Over the objections of several education groups, a school election consolidation bill is headed to the House floor.
Voting along party lines, the House State Affairs Committee endorsed House Bill 393, which would require school districts to run bond issues and levies in May and November. The bill would eliminate March and August school elections. And as Idaho Education News reported earlier this month, schools are most likely to run bond issues and levies in March — and these ballot measures are most likely to pass in March.
The bill’s House sponsor, Rep. Wendy Horman, R-Idaho Falls, said she is not trying to subvert school elections. Horman and Senate co-sponsor Lori Den Hartog, R-Meridian, instead said a consolidated calendar would improve voter turnout and engagement.
Republicans on State Affairs took a harder tack. Rep. Brent Crane, R-Nampa, said the bill would eliminate the voter fatigue that comes with repeated bond issues and levies. Rep. Heather Scott, R-Blanchard, said schools have “exploited” the current election calendar.
“I think this is a bill that the citizens want,” said Scott, the author of a separate bill to require local governments to wait a year before rerunning a failed bond issue. That bill passed the House nearly a month ago, but the Senate hasn’t taken it up.
As was the case in January, when State Affairs took up Scott’s bill, educators and education lobbyists turned out in committee Tuesday to try to block the Horman-Den Hartog bill.
The Nezperce School District has run a supplemental levy for more than 30 years; in May, a one-year levy passed with 80 percent support. But the levy accounts for about a fifth of the rural district’s budget, Superintendent Shawn Tiegs said. If Nezperce had to go without a levy for one year, the district would have to cut staff and services for its 150 students.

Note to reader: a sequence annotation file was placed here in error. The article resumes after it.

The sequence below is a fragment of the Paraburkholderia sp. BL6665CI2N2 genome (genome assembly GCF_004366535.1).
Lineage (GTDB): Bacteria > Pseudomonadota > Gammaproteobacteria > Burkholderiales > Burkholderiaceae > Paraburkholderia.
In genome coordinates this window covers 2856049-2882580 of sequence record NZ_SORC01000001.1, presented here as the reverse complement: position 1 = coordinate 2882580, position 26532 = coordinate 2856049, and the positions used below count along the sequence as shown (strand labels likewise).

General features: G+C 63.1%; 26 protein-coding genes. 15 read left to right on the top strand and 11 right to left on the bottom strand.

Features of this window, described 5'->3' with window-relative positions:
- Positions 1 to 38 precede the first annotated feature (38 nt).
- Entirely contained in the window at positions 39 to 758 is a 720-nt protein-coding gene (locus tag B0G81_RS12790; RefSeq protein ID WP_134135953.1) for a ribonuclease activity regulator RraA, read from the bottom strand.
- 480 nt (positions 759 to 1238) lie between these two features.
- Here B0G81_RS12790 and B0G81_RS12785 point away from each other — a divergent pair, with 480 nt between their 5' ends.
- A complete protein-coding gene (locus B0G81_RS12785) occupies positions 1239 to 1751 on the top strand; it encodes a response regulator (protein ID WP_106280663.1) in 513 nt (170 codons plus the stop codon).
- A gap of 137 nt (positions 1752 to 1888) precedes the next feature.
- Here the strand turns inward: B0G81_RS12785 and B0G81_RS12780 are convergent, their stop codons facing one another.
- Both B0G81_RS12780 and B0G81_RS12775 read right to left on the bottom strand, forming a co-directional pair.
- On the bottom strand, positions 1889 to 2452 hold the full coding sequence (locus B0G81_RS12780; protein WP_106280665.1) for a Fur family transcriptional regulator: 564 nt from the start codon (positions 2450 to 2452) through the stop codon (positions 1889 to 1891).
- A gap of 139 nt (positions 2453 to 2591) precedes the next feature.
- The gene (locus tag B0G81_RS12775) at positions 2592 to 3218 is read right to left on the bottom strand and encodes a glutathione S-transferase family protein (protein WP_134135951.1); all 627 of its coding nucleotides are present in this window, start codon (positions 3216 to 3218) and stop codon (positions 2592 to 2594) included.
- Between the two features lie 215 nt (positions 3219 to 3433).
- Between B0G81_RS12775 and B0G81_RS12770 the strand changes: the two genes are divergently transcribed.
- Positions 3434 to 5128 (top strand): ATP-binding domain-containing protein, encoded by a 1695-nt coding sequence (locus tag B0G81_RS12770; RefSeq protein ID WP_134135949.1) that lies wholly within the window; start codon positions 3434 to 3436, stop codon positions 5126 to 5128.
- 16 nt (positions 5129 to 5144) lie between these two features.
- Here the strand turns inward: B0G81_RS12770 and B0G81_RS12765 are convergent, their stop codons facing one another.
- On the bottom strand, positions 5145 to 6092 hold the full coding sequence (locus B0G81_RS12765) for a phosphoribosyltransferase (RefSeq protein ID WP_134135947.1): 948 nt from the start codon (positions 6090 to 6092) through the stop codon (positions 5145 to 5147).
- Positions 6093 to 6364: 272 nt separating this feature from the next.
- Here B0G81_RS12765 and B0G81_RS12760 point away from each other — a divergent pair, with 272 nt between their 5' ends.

“One failed levy and we have zero fiscal recourse,” Tiegs said.
The Nampa School District will run a supplemental levy on March 10, four months after a levy fell only 11 votes shy of the simple majority required to pass. The district will try again in March — and even seek a higher sum of money, $25.79 million over two years — after hearing a recurring theme from young parents, trustee Allison Westfall said. The parents want to support local schools, and they assumed the November levy would pass easily.
“We took the time to listen to our community,” Westfall said.
About 40 districts, including Nampa, will run levies next month.
Karen Echeverria, executive director of the Idaho School Boards Association, said the March election date enables districts to publish a budget public notice in June, issue teacher contracts by July 1 and hold a budget public hearing in July.
“The March election date is a timing issue for us,” she said.
Horman wasn’t sold. She said she met with state education groups after introducing her bill, and “did not hear anything that was not solvable.”
While the balance of testimony ran against HB 393, three speakers urged the committee to support it.
Michael Law discussed his experience as a Kuna school trustee — although he didn’t call out the Kuna School District by name. In March 2014, voters rejected a supplemental levy. Over Law’s objections, the district ran the levy again in May, and it passed. HB 393 would reduce the cost of elections, Law said, and stop districts from running repeat ballot measures.
Committee Democrats tried to derail the bill. Boise Democrat Brooke Green chided sponsors for writing their bill without talking with education lobbyists. Boise Democrat John Gannon questioned why sponsors are trying to restrict school elections while irrigation districts can still run elections in February and August.
With the party-line vote, HB 393 now heads to the House floor, for a possible vote later this week.